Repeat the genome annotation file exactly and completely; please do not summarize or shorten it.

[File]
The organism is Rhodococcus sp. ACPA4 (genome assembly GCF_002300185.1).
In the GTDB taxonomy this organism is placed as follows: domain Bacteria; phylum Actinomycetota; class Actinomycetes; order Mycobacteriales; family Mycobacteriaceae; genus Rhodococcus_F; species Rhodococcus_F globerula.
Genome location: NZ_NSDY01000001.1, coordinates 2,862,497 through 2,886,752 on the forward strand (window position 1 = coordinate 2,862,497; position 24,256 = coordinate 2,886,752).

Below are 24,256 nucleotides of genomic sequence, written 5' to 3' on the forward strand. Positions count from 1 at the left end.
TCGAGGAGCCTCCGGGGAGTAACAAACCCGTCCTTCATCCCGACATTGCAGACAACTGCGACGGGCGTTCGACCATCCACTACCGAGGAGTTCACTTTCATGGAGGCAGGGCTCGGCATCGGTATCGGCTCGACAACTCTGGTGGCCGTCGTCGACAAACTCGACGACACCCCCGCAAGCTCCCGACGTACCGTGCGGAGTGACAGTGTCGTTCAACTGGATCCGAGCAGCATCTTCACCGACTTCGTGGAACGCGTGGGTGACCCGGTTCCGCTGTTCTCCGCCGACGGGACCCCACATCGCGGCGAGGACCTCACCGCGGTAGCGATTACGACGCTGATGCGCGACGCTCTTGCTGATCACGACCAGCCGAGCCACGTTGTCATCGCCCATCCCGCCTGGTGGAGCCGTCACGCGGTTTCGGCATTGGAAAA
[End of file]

The organism is Rhodococcus sp. ACPA4 (genome assembly GCF_002300185.1).
In the GTDB taxonomy this organism is placed as follows: domain Bacteria; phylum Actinomycetota; class Actinomycetes; order Mycobacteriales; family Mycobacteriaceae; genus Rhodococcus_F; species Rhodococcus_F globerula.
Genome location: NZ_NSDY01000001.1, coordinates 2,862,497 through 2,886,752 on the forward strand (window position 1 = coordinate 2,862,497; position 24,256 = coordinate 2,886,752).

Below are 24,256 nucleotides of genomic sequence, written 5' to 3' on the forward strand. Positions count from 1 at the left end.
TCGAGGAGCCTCCGGGGAGTAACAAACCCGTCCTTCATCCCGACATTGCAGACAACTGCGACGGGCGTTCGACCATCCACTACCGAGGAGTTCACTTTCATGGAGGCAGGGCTCGGCATCGGTATCGGCTCGACAACTCTGGTGGCCGTCGTCGACAAACTCGACGACACCCCCGCAAGCTCCCGACGTACCGTGCGGAGTGACAGTGTCGTTCAACTGGATCCGAGCAGCATCTTCACCGACTTCGTGGAACGCGTGGGTGACCCGGTTCCGCTGTTCTCCGCCGACGGGACCCCACATCGCGGCGAGGACCTCACCGCGGTAGCGATTACGACGCTGATGCGCGACGCTCTTGCTGATCACGACCAGCCGAGCCACGTTGTCATCGCCCATCCCGCCTGGTGGAGCCGTCACGCGGTTTCGGCATTGGAAAA